It’s not all bad news, though: only this week, another online retailer, the New York-based Eloquii, produced a gorgeous look book specifically for customers at a U.S. size 26 and 28, featuring Emmicia Bracey—a model who not only definitely is that size, but is a dark-skinned black woman. A drop in the ocean, maybe, but a drop none the less. This was welcomed with enthusiastic commentary by plus size publications and shoppers grateful to see an actually fat woman (if the term “fat” shocks you, have a look at my post here) and a woman of color in promotional material for a major retailer. There have been great conversations about the availability of plus size models who aren’t a U.K. 14, and at this point there’s little excuse for retailers sticking to the same old faces if they truly want to diversify. Representation is important. Plus size shoppers aren’t just white women with big boobs, a flat stomach and cascading blonde hair.

Gone are the days when a new range could appear, go up to a U.K. 24 (a U.S. 20) and be heralded as a great new fashion moment. The community is collectively demanding greater inclusion for bigger fats, via both the availability of clothing to a size 30 and beyond, and representation in companies’ branding. The fact the Eloquii look book is specifically for U.S. sizes 26 and 28 shows that those sizes are still, in many ways, separate from the more “mainstream” plus sizes—but seeing the brand make such a huge, positive effort with marketing those sizes in an appealing way, rather than downplaying their existence, is heartening. Other tangible victories have included the second round of blogger GabiFresh’s collaboration with Swimsuits For All, giving amazing printed bikini options up to a U.S. 28, and online plus size retailer navabi messing with the traditional supply system and bringing in made-to-order clothes. ModCloth, instead of dropping their plus size branding, would do better to extend the array of cute, twee dresses they sell in those sizes. Take Eloquii’s lead by showing you value and respect your larger customers, and realize it’s not only white women buying your clothes.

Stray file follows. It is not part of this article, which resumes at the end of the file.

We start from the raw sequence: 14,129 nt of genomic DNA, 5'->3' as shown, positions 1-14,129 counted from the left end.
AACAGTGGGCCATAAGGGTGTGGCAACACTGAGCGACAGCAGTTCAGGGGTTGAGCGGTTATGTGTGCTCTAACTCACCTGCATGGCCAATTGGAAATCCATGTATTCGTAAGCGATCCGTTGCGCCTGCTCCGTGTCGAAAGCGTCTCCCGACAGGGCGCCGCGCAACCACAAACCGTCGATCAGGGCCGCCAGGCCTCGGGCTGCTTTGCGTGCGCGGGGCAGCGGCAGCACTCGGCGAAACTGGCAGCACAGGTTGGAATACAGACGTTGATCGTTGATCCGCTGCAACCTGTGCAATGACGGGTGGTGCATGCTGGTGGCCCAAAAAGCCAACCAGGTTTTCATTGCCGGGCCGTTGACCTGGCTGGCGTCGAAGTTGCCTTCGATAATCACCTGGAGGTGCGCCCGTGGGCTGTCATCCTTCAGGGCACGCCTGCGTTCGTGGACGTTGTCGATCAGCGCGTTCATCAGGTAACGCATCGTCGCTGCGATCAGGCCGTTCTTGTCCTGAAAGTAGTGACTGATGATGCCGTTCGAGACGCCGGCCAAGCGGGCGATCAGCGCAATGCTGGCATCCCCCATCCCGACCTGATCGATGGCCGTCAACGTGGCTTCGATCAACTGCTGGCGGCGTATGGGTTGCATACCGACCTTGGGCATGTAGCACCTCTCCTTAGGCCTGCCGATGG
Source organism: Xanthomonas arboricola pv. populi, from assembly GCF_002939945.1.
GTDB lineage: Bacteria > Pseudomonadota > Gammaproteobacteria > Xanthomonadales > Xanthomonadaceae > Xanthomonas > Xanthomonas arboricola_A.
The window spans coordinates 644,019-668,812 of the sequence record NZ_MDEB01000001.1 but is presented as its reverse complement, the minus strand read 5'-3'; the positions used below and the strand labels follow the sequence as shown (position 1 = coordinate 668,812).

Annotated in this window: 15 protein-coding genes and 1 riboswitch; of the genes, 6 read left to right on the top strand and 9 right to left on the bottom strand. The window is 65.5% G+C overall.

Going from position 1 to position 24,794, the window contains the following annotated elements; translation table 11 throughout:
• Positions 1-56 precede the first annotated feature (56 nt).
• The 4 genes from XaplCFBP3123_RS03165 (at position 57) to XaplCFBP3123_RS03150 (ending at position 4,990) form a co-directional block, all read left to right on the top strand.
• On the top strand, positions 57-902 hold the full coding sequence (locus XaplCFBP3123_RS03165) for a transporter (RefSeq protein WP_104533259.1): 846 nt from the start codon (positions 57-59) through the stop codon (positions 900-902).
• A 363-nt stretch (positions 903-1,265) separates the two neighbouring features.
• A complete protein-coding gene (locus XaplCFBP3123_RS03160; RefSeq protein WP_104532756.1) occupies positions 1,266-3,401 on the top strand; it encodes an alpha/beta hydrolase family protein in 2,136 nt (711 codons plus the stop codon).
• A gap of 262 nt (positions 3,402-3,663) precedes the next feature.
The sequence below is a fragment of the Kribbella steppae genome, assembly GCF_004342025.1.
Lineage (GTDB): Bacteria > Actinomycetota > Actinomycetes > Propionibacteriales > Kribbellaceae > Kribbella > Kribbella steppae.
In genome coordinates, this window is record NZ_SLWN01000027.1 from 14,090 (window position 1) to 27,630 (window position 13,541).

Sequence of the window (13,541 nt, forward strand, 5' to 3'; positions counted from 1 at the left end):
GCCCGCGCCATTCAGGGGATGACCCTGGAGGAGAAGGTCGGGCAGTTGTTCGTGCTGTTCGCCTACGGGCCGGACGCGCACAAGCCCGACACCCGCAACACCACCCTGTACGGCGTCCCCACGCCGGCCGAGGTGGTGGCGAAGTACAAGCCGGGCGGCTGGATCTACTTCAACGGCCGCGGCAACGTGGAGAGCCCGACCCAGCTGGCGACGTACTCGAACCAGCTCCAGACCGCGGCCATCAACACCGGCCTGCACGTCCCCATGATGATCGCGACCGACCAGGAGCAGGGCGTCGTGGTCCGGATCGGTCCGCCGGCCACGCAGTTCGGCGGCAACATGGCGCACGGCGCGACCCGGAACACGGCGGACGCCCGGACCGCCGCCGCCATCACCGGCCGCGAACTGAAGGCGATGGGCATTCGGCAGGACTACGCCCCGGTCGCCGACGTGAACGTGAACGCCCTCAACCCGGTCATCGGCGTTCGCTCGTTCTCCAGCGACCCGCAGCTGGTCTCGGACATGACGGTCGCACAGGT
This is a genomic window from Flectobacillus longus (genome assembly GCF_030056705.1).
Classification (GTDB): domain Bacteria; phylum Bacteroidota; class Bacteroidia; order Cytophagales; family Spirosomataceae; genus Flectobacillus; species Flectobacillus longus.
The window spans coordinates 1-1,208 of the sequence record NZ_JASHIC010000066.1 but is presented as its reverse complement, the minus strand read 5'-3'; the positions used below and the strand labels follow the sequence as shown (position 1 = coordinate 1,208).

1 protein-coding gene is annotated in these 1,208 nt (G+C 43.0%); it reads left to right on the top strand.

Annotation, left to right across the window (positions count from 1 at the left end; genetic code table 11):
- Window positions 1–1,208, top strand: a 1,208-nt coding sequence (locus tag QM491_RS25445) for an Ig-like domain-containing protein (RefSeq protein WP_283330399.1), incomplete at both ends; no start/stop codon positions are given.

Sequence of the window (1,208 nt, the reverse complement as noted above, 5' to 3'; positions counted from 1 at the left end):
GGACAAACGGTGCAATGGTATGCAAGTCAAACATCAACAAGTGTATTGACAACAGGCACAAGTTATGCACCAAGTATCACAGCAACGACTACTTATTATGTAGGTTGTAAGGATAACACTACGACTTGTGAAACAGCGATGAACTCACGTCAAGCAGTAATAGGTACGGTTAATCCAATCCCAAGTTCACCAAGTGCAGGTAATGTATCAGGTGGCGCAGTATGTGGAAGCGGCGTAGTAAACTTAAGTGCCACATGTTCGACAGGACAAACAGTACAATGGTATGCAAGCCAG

Brands want to post inspirational “love your curves” quotes on their Instagram feeds or tell us that “style has no size” to get fat women on board with their products. Given that these are the rules of engagement in plus size fashion, is it really so wrong to ask that these messages, firstly, mean something concrete, and secondly, are reflected in what that same brand actually produces for their plus size customers? I’m living for the day when I have access to the same range of cool, classic, bright, tight, daring, understated, sexy, demure clothes as thin women, without the side-order of condescension from the retailers I buy from. No more hashtag campaigns, no more erasure, just great clothes for all sizes.

“Plus Size” Is Not A Dirty Word